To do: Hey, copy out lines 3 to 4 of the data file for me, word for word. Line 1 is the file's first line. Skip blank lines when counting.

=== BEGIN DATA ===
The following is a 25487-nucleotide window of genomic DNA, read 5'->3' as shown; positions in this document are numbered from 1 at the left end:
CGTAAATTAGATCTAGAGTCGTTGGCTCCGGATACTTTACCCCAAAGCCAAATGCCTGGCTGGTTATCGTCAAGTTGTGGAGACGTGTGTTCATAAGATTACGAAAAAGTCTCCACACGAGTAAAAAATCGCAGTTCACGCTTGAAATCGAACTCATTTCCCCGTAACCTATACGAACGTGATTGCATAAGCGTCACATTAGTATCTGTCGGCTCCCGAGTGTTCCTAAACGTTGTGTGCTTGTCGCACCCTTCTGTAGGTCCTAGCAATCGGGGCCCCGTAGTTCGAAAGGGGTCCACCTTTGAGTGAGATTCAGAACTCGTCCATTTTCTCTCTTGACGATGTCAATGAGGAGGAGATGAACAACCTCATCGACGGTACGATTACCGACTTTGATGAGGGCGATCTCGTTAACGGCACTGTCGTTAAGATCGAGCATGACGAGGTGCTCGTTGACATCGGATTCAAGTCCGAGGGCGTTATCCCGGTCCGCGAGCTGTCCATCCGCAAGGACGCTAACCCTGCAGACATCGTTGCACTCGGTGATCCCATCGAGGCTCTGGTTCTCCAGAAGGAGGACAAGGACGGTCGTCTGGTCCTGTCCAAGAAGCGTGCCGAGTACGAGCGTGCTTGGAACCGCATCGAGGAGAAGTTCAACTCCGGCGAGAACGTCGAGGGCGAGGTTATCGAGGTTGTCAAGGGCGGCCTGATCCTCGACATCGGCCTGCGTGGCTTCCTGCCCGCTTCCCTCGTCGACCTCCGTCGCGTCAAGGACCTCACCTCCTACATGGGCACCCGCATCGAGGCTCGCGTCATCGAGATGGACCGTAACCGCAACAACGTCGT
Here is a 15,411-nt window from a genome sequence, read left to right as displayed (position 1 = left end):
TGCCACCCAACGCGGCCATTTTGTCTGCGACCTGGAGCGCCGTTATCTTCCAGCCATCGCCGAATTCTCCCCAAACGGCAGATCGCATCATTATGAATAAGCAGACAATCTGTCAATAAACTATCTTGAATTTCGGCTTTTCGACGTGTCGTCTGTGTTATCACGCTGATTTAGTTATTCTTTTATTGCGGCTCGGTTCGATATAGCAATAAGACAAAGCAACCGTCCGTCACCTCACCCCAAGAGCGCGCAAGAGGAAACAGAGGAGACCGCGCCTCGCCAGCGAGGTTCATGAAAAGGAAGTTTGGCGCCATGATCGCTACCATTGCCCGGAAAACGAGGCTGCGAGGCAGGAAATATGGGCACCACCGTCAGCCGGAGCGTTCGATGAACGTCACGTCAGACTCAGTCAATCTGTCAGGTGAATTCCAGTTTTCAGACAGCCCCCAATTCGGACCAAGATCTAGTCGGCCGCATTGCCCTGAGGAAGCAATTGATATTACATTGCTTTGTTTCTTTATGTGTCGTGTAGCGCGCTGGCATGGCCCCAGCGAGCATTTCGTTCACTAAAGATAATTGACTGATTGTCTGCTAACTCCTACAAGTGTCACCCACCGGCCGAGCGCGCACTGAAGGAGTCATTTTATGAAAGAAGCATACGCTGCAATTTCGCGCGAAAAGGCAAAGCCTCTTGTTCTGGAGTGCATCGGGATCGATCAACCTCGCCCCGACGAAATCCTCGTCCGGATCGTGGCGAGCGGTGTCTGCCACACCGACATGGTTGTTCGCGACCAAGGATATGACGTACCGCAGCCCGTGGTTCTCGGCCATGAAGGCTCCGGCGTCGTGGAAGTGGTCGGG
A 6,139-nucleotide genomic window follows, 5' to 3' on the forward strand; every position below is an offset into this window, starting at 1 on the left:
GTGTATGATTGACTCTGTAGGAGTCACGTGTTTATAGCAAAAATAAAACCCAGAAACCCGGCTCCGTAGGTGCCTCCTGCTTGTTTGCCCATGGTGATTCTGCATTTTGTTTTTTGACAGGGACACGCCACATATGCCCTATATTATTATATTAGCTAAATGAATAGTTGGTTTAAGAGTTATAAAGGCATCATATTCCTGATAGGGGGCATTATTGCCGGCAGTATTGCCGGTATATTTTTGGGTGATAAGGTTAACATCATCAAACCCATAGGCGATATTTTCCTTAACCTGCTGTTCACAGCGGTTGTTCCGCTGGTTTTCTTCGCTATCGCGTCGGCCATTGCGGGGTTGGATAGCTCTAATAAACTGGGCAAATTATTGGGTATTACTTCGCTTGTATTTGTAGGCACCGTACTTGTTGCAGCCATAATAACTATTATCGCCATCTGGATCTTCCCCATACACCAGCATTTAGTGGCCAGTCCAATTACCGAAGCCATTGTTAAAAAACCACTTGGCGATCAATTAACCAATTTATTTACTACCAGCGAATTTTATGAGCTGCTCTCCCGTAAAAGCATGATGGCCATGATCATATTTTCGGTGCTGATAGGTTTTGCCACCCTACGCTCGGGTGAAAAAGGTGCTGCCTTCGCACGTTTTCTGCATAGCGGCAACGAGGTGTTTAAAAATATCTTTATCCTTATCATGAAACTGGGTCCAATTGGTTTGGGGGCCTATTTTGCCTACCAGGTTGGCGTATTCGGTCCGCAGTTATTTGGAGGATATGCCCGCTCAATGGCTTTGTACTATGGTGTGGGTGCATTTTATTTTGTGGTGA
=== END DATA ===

Here is a 15,411-nt window from a genome sequence, read left to right as displayed (position 1 = left end):
TGCCACCCAACGCGGCCATTTTGTCTGCGACCTGGAGCGCCGTTATCTTCCAGCCATCGCCGAATTCTCCCCAAACGGCAGATCGCATCATTATGAATAAGCAGACAATCTGTCAATAAACTATCTTGAATTTCGGCTTTTCGACGTGTCGTCTGTGTTATCACGCTGATTTAGTTATTCTTTTATTGCGGCTCGGTTCGATATAGCAATAAGACAAAGCAACCGTCCGTCACCTCACCCCAAGAGCGCGCAAGAGGAAACAGAGGAGACCGCGCCTCGCCAGCGAGGTTCATGAAAAGGAAGTTTGGCGCCATGATCGCTACCATTGCCCGGAAAACGAGGCTGCGAGGCAGGAAATATGGGCACCACCGTCAGCCGGAGCGTTCGATGAACGTCACGTCAGACTCAGTCAATCTGTCAGGTGAATTCCAGTTTTCAGACAGCCCCCAATTCGGACCAAGATCTAGTCGGCCGCATTGCCCTGAGGAAGCAATTGATATTACATTGCTTTGTTTCTTTATGTGTCGTGTAGCGCGCTGGCATGGCCCCAGCGAGCATTTCGTTCACTAAAGATAATTGACTGATTGTCTGCTAACTCCTACAAGTGTCACCCACCGGCCGAGCGCGCACTGAAGGAGTCATTTTATGAAAGAAGCATACGCTGCAATTTCGCGCGAAAAGGCAAAGCCTCTTGTTCTGGAGTGCATCGGGATCGATCAACCTCGCCCCGACGAAATCCTCGTCCGGATCGTGGCGAGCGGTGTCTGCCACACCGACATGGTTGTTCGCGACCAAGGATATGACGTACCGCAGCCCGTGGTTCTCGGCCATGAAGGCTCCGGCGTCGTGGAAGTGGTCGGG